Universities Push Back Against Access Copyright Lawsuit

Stuart Woods | Quill & Quire | April 18, 2013

Students, educators, and librarians have come out strongly in opposition to the Access Copyright lawsuit launched earlier this month against York University.

The lawsuit seeks damages for the alleged misuse of copyright-protected works by educators at York, which opted out of Access Copyright’s collective licence in September 2011. (Q&Q reported on Access Copyright’s rationale last week.) In response, organizations representing the educational sector have accused Access Copyright of using bully tactics to force post-secondary institutions into purchasing a blanket copyright licence they say is no longer relevant.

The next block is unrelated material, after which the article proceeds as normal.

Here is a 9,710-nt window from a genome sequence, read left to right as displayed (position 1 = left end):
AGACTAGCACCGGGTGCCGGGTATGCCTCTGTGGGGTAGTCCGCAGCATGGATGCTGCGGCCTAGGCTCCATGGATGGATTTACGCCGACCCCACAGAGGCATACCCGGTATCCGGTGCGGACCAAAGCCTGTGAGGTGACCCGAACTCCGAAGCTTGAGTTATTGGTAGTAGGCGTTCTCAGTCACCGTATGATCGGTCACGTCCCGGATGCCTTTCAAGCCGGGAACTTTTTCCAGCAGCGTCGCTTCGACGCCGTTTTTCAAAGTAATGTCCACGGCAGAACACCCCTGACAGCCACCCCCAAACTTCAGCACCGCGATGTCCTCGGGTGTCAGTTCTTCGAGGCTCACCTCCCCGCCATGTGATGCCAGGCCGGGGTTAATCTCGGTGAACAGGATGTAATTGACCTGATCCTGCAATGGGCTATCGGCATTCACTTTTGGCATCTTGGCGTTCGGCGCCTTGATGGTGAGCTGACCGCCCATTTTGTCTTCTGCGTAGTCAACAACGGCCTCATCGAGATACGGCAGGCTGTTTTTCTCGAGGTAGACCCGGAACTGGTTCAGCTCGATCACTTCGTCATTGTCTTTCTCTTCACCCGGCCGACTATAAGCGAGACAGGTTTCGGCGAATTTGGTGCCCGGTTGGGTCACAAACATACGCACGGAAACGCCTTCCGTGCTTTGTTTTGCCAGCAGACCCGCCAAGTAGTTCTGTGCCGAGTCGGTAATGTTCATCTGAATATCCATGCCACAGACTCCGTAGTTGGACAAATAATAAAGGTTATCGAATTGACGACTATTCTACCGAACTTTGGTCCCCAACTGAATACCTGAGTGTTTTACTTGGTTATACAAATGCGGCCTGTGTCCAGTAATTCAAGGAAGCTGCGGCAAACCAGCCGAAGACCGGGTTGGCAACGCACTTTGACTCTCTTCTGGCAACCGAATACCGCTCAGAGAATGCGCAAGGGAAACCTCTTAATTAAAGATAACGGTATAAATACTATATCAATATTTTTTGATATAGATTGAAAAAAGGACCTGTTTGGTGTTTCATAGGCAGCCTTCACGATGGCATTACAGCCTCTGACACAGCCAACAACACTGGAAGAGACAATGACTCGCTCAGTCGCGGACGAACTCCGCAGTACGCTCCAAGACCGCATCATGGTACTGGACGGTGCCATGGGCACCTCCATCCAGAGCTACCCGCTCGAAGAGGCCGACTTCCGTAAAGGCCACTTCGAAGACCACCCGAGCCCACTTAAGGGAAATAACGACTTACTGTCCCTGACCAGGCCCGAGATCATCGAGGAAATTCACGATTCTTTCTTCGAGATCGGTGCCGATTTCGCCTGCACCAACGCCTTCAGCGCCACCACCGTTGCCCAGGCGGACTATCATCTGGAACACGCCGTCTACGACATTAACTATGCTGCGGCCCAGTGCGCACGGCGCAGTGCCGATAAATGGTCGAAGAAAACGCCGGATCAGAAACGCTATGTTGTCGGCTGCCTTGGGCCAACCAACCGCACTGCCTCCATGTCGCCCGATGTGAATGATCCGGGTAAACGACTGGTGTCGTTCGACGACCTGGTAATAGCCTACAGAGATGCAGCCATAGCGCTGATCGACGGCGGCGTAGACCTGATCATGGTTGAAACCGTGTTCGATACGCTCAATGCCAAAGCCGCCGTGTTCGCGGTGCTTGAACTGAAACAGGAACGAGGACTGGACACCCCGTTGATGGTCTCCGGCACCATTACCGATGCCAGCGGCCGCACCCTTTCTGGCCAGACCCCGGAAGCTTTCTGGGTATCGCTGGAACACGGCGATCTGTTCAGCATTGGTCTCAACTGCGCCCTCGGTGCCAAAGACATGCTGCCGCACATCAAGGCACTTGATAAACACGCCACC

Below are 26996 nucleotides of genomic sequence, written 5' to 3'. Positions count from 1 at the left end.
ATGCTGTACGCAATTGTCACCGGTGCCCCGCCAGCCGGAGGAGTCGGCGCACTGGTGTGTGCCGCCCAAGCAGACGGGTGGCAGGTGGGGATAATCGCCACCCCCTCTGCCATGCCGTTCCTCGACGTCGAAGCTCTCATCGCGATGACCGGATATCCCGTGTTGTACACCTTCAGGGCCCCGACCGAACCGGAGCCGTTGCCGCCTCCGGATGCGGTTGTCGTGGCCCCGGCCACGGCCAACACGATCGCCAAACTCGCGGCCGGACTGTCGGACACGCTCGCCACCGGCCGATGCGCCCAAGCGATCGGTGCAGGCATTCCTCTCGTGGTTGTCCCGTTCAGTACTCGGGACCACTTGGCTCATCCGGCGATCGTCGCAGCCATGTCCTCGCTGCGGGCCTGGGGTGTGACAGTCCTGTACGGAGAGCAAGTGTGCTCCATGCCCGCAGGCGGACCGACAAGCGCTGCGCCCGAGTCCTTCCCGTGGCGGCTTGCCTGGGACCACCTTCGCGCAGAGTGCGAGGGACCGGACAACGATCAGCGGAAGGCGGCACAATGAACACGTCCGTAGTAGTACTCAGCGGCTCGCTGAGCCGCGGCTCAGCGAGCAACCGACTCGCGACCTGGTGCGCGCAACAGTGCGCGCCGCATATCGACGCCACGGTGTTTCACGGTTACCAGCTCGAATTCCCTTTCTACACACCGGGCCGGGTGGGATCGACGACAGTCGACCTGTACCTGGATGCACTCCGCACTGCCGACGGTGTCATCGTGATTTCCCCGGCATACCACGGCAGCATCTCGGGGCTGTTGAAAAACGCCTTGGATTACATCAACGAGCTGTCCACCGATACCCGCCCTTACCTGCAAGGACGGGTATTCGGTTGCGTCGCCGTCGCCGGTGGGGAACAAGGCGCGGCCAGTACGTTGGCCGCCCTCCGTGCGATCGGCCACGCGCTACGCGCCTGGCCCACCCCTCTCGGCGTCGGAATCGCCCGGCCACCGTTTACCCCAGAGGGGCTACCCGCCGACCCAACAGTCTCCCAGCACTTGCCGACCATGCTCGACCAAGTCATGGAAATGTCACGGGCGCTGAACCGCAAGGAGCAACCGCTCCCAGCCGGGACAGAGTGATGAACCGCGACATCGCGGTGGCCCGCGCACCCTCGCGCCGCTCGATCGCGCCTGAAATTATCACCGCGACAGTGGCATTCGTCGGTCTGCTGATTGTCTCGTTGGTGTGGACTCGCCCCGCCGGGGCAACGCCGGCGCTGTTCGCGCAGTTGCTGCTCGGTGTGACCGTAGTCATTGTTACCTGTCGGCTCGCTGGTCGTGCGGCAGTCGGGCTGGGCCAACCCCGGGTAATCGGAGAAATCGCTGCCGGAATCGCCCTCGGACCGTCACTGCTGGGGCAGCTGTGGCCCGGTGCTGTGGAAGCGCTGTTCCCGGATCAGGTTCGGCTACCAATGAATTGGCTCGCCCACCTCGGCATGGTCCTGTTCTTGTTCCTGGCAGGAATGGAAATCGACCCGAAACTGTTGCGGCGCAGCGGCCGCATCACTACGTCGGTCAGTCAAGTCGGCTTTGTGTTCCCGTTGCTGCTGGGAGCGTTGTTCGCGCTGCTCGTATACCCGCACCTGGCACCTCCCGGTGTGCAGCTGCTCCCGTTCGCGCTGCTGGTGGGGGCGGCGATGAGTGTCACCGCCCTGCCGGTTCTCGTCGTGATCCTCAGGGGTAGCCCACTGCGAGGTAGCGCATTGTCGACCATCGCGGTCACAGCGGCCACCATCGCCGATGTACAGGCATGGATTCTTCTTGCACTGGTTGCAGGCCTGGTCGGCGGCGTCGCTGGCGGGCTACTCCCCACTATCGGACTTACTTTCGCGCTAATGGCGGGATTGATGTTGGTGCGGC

In a press release, the Canadian Federation of Students called Access Copyright’s business model “obsolete” and “archaic.” The Canadian Association of University Teachers, which represents staff members at more than 120 universities, described the lawsuit as “hopeless.”